Abstract: Over the years, ultrasound (US) has accumulated important evidence supporting its relevant role for the assessment of inflammatory processes of different rheumatologic diseases, as well as in the follow-up in assessing the response to different therapeutic approaches. This has been possible because of the increase in training, competency, and knowledge, as well as the rapid progress in the US technologies.Currently, some US machines can be equipped by sophisticated software modalities (i.e., 3-dimensional US, elastosonography, automated cardiovascular software, and fusion imaging) that can augment US traditional role as a safe, fast, and easy-to-perform modality and giving it new life and increased relevance in rheumatology. In this article, we evaluated the US developments, from conventional B-mode to more sophisticated technologies, and their potential clinical impact in the field of rheumatology.Three-dimensional US can improve the accuracy of the assessment of bone erosions and the quantification of power Doppler because of its multiplanar view including coronal, axial and sagital view. Elastosonography is still looking for its role in rheumatology. Preliminary works induce us to consider it as a promise tool for the assessment of tendon pathology and skin of patients with connective tissue disorders. The automated method for the measurement of carotid intima-media thickness permits a rapid and accurate assessment. The preliminary published data showed that it is reliable, and valid compared to the traditional method; they also support the future of rheumatologists as the direct operators in evaluating the cardiovascular risk in daily practice. Fusion imaging increases the diagnostic power of US, displaying simultaneously in the monitor, the US image, and the corresponding computed tomography/magnetic resonance imaging image. However, there are no sufficient data supporting its application in daily rheumatologic practice.

Pub.: 21 Nov '15, Pinned: 28 Jul '17

How is the ultrasound in rheumatology used, implemented, and applied in Latin American centers? Results from a multicenter study.

Abstract: This study aimed to perform an overview of how ultrasound (US) is being used, implemented, and applied in rheumatologic centers in Latin America (LA). A retrospective, multicenter 1-year experience study was undertaken. Eighteen centers from eight countries were involved. The following information were collected: demographic data, indication to perform an US examination, physician that required the examination, and the anatomical region required for the examination. A total of 7167 patients underwent an US examination. The request for US examinations came most frequently from their own institution (5981 (83.45 %)) than from external referral (1186 (16.55 %)). The services that more frequently requested an US examination were rheumatology 5154 (71.91 %), followed by orthopedic 1016 (14.18 %), and rehabilitation 375 (5.23 %). The most frequently scanned area was the shoulder in 1908 cases (26.62 %), followed by hand 1754 (24.47 %), knee 1518 (21.18 %), ankle 574 (8.01 %), and wrist 394 (5.50 %). Osteoarthritis was the most common disease assessed (2279 patients (31.8 %)), followed by rheumatoid arthritis (2125 patients (29.65 %)), psoriatic arthritis (869 patients (12.1 %)), painful shoulder syndrome (545 (7.6 %)), connective tissue disorders (systemic sclerosis 339 (4.7 %), polymyositis/dermatomyositis 107 (1.4 %), Sjögren's syndrome 60 (0.8 %), and systemic lupus erythematosus 57 (0.8 %)). US evaluation was more frequently requested for diagnostic purposes (3981 (55.5 %)) compared to follow-up studies (2649 (36.9 %)), research protocols (339 (4.73 %)), and invasive guided procedures (198 (2.76 %)). US registered increasing applications in rheumatology and highlighted its positive impact in daily clinical practice. US increases the accuracy of the musculoskeletal clinical examination, influence the diagnosis, and the disease management.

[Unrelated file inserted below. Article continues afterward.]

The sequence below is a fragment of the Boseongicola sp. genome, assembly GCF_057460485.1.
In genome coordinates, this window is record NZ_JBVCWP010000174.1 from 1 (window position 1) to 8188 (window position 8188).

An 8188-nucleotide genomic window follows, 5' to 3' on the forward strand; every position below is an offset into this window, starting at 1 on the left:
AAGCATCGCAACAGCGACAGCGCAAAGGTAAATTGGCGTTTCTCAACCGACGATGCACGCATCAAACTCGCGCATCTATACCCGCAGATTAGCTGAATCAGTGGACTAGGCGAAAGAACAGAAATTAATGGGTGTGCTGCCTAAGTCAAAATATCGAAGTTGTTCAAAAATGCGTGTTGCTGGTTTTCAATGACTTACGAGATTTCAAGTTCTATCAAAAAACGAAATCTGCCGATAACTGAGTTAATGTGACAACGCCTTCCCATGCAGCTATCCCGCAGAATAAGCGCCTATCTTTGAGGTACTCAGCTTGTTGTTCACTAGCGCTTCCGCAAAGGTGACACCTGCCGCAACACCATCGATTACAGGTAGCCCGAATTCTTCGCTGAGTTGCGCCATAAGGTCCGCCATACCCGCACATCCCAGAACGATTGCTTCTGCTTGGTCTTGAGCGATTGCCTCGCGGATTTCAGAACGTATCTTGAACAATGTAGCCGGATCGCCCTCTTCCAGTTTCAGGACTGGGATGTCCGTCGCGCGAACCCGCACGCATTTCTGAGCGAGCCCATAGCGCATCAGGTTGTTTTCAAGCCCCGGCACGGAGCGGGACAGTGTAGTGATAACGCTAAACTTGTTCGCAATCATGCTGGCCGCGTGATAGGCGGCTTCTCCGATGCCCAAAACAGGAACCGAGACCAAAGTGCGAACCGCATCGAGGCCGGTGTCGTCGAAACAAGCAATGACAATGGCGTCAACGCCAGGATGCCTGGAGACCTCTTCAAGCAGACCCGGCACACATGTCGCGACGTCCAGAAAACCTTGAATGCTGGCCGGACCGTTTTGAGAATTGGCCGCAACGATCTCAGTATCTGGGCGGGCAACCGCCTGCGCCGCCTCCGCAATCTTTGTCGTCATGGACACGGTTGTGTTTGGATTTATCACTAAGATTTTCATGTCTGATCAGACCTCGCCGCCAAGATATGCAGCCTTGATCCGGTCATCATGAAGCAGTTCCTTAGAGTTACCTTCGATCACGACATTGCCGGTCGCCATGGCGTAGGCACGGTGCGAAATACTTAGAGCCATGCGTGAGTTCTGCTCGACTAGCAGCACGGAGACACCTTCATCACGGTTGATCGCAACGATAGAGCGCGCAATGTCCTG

Pub.: 01 Sep '16, Pinned: 28 Jul '17